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Ontario legislature keffiyeh ban partially overturned as political fighting continues

Click to play video: 'Keffiyeh ban at Queen’s Park partially overturned'
Keffiyeh ban at Queen’s Park partially overturned
WATCH: The Speaker of Ontario's legislature is allowing politicians, staff and visitors to enter the building while wearing a keffiyeh, loosening what had amounted to a ban on the scarf, while maintaining a prohibition inside the legislative chamber. Global News' Queen's Park Bureau Chief Colin D'Mello reports – May 6, 2024

Keffiyehs will once again be allowed into Queen’s Park after the Speaker of the Ontario Legislature announced a partial reversal of the controversial policy that created deep political division and barred some from entering the building.

The Arab headdress will still not be allowed inside the chamber itself, where debates between MPPs take place.

On Monday, Ted Arnott sharply explained the reasons behind the policy and lamented the politicization of the issue before partially revising the decision which, he said, has become “so controversial.”

Moments later two NDP MPPs, Joel Harden and Kristyn Wong-Tam, put on keffiyehs and then walked out of the legislative chamber after receiving a warning from the speaker.

Independent MPP Sarah Jama was ejected from the legislature after refusing to adhere to the long-standing rules against wearing political clothing.

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Arnott first banned the keffiyeh, a black and white checkered scarf typically worn in Arab cultures and often used to symbolize solidarity with Palestinians, earlier this spring.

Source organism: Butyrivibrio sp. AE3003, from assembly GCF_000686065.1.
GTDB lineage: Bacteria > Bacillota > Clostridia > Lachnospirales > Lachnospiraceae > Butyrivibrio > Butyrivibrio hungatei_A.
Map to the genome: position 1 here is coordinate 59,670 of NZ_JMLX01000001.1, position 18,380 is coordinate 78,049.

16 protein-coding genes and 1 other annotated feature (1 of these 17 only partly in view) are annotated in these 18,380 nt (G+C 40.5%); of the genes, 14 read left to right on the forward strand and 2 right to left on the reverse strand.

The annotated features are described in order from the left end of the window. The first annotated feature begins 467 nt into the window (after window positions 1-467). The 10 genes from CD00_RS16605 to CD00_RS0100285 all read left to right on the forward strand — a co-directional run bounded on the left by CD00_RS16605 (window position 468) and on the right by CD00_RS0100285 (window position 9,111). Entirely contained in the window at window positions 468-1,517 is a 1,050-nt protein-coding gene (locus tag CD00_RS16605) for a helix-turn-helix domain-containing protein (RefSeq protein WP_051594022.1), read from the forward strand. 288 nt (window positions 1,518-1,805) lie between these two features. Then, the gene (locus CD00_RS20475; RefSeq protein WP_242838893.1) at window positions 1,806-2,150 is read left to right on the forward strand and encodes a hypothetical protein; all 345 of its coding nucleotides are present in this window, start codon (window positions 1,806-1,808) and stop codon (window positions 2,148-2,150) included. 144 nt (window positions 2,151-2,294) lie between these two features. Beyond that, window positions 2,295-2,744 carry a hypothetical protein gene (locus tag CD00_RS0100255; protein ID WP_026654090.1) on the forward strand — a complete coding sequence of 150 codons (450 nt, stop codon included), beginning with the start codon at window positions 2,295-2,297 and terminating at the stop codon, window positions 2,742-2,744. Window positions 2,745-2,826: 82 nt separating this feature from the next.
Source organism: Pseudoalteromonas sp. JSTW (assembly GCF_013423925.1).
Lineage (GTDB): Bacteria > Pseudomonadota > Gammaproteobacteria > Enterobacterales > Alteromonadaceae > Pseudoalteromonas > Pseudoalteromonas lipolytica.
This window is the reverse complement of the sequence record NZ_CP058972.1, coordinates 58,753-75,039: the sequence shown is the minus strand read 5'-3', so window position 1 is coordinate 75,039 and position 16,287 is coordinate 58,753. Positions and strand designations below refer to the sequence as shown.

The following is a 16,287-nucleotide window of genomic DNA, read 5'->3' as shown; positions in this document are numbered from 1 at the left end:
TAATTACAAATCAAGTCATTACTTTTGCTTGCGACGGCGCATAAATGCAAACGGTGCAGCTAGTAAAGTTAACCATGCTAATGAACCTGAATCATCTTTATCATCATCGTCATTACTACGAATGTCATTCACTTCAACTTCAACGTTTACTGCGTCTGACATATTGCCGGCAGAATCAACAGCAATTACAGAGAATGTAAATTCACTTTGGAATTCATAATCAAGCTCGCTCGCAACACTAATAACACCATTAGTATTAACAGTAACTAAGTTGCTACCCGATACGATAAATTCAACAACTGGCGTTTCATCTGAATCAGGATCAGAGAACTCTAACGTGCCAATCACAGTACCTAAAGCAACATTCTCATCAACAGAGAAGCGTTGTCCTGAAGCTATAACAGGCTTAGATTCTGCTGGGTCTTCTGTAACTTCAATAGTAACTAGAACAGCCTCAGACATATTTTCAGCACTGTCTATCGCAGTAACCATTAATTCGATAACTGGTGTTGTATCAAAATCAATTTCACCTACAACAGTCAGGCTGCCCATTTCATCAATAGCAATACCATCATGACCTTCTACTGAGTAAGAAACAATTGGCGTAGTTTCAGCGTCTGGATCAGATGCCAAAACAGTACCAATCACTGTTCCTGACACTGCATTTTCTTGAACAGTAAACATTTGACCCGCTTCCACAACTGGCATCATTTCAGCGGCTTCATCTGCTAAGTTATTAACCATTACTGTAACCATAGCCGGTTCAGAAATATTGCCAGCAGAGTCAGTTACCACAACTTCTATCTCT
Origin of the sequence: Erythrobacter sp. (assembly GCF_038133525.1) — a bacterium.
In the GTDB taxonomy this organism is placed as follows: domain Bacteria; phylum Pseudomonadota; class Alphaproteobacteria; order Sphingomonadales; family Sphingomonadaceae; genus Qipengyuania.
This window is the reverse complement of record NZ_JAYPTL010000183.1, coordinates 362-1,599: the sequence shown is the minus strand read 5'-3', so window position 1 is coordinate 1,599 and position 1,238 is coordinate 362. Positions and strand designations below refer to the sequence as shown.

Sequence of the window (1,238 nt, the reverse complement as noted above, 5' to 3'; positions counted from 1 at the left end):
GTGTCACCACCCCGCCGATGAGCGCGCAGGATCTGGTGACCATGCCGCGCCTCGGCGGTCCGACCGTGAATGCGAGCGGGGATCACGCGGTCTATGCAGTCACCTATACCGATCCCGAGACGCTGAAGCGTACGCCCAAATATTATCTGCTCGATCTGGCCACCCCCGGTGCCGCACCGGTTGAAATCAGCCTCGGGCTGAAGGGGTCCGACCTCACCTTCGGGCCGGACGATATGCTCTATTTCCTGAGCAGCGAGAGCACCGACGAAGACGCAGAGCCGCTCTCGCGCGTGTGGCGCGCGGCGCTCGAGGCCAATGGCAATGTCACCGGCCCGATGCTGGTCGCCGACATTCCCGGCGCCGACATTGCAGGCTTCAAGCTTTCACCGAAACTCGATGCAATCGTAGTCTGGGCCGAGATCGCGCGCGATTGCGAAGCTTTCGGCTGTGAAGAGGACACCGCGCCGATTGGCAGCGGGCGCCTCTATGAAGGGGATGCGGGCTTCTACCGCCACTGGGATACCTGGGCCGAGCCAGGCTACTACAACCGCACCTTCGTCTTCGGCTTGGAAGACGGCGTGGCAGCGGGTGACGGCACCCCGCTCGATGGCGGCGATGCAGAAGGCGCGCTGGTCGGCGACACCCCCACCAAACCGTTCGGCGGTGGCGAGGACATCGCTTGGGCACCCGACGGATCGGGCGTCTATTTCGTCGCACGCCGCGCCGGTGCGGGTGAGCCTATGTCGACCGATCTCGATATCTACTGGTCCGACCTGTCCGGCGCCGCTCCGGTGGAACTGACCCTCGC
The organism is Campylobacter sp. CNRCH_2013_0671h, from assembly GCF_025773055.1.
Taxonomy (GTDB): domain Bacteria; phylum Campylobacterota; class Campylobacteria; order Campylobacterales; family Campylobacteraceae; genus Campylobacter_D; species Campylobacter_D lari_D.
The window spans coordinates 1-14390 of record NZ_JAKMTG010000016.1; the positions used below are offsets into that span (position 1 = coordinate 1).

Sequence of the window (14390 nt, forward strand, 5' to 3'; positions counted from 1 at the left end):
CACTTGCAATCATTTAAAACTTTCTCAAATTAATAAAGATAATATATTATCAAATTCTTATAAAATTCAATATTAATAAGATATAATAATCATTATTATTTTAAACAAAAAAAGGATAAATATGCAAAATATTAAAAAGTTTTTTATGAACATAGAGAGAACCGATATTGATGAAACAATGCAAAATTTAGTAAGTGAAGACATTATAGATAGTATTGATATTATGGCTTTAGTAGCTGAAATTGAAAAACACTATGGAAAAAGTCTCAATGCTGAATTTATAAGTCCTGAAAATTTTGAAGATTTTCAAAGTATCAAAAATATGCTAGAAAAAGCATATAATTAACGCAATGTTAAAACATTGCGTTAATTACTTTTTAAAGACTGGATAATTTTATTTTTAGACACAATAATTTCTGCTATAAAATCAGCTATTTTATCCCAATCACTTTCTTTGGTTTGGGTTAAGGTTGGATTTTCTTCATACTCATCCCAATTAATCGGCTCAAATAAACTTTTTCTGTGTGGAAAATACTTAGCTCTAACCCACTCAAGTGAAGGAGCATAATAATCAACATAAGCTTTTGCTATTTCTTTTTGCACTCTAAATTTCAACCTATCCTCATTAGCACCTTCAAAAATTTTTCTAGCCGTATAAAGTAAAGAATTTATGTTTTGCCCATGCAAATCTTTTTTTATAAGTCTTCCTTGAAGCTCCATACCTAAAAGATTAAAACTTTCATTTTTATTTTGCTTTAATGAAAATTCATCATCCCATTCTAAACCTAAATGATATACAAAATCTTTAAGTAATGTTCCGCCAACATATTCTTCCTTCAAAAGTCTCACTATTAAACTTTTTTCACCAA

Arnott decided it was a “political statement” and therefore violated the strict rules that stop MPPs from using props or clothing to send a message while sitting inside the house.

In his latest statement on the situation, Arnott said he never implemented a “blanket ban which singles out only the keffiyeh” but instead was enforcing the existing rules of the legislature.

Arnott believed that MPP who wore the keffiyeh intended to make a political statement and said “events that have transpired since” have confirmed to him the political nature of the clothing.

“It has been our standard practice, again, for many decades to ask those who seek to enter the Assembly not to wear any attire, which appears to be intended to make a political statement of any sort,” Arnott said. “This is intended to promote order and decorum and mostly has had the desired effect through the years.”

Click to play video: 'Ford government divided over Speaker’s ban on keffiyehs at Queen’s Park'
Ford government divided over Speaker’s ban on keffiyehs at Queen’s Park

Arnott, who had earlier maintained that his actions did not cause division, then acknowledged the devolving situation.

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“In this case, which unfortunately became politicized, it has instead fostered division and discord, both in this House and in our communities in the province,” Arnott said.